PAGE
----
The following dissertation consists of two studies investigating the relationships between industry controversy and accountability. In Study 1, I develop a theoretical framework for identifying industry controversy and I discuss the applications to accountability in social and environmental accounting (SEA) research. The framework consists of criteria to define industry controversy (a difference of opinion at a societal level about a routine feature) as well as two primary theories (organizational legitimacy and organizational stigma) and two secondary theories (utility attribution and stigma transfer) that can explain organizational outcomes. Study 1 concludes with a discussion of areas of accounting research where this framework can further our understanding of accountability within SEA. Future research can examine the formation of conflicting judgments within society, the management of conflict through accountability mechanisms by organizations, and the responses to accountability by various stakeholder groups. In Study 2, I further investigate one of the propositions related to industry controversy discussed in Study 1. When controversies occur, organizations can be left with a stigma that causes stakeholders to distance themselves, yet the organizational stigma research identifies two types of stigma that organizations experience (event stigma and core stigma). Further, independent rating agencies provide score that purport to quantify the severity of a controversy. I explore investor responses to event stigma and core stigma and how controversy scores influence their judgment and decision making. Using non-professional investors, I run a 2x2 between-subjects experiment. Results suggest that investments decrease more when a high controversy score is given to an organization with core stigma (versus event stigma), but that invests perceived organizations with event stigma to be more responsible for the controversy. The results of this study provide a meaningful contribution to the theory of organizational stigma and our understanding of the effects of quantifying complex non-financial indicators.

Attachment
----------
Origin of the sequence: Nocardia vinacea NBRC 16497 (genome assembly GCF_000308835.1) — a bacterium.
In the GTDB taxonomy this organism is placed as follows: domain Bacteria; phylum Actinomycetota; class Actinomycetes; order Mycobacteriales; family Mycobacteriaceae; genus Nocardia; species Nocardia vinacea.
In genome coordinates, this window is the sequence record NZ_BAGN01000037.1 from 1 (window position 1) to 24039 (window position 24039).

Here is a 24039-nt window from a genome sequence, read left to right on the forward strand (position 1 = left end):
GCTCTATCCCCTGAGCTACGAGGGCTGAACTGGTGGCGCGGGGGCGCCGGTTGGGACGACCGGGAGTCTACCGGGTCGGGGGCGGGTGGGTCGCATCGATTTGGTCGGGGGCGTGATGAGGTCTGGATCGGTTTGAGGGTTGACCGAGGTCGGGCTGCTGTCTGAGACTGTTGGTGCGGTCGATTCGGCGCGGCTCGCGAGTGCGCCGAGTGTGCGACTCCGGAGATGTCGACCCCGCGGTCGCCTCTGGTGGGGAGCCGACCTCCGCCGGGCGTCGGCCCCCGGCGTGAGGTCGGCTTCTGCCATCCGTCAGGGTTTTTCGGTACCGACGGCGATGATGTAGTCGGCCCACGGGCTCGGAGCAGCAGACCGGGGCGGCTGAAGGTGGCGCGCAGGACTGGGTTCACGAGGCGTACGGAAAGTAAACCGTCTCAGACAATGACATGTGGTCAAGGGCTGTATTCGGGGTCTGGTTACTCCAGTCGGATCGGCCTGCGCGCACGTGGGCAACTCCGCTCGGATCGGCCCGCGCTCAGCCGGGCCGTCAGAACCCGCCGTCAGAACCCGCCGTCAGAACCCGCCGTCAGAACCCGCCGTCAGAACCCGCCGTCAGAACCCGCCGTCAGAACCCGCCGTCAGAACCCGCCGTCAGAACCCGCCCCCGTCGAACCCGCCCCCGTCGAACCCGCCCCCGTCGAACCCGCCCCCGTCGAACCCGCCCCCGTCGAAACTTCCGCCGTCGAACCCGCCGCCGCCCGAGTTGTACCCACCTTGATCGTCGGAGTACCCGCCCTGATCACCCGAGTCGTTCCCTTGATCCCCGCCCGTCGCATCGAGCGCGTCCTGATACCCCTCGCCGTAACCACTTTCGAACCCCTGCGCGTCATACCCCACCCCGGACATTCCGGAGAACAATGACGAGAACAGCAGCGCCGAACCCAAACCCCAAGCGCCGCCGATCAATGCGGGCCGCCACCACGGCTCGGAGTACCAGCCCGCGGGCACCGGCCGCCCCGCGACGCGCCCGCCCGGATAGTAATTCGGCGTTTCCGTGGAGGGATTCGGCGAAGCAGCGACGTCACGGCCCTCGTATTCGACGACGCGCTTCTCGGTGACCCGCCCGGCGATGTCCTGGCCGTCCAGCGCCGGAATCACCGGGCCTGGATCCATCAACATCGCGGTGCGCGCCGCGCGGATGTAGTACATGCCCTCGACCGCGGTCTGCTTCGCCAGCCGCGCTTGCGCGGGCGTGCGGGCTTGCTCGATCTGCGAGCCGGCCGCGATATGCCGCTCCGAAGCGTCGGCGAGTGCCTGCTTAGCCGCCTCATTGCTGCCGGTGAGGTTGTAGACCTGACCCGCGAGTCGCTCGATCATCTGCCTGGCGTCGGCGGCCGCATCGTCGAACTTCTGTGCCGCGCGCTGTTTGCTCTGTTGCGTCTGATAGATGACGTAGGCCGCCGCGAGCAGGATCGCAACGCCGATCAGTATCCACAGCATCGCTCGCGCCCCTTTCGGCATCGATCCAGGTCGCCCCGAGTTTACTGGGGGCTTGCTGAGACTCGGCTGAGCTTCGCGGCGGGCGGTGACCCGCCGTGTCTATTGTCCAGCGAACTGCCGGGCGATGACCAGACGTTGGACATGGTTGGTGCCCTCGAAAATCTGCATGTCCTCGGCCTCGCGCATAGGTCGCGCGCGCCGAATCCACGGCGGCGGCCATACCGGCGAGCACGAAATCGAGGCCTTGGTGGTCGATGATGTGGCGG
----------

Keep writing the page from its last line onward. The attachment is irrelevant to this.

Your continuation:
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Doctor of Philosophy (Ph.D.)
College of Business Administration
Business Administration; Accounting Track
Length of Campus-only Access
Doctoral Dissertation (Open Access)
Lennard, Jacob, "Two Studies Examining the Effects of Industry Controversy on Accountability and Social and Environmental Accounting" (2023). Electronic Theses and Dissertations, 2020-. 1807.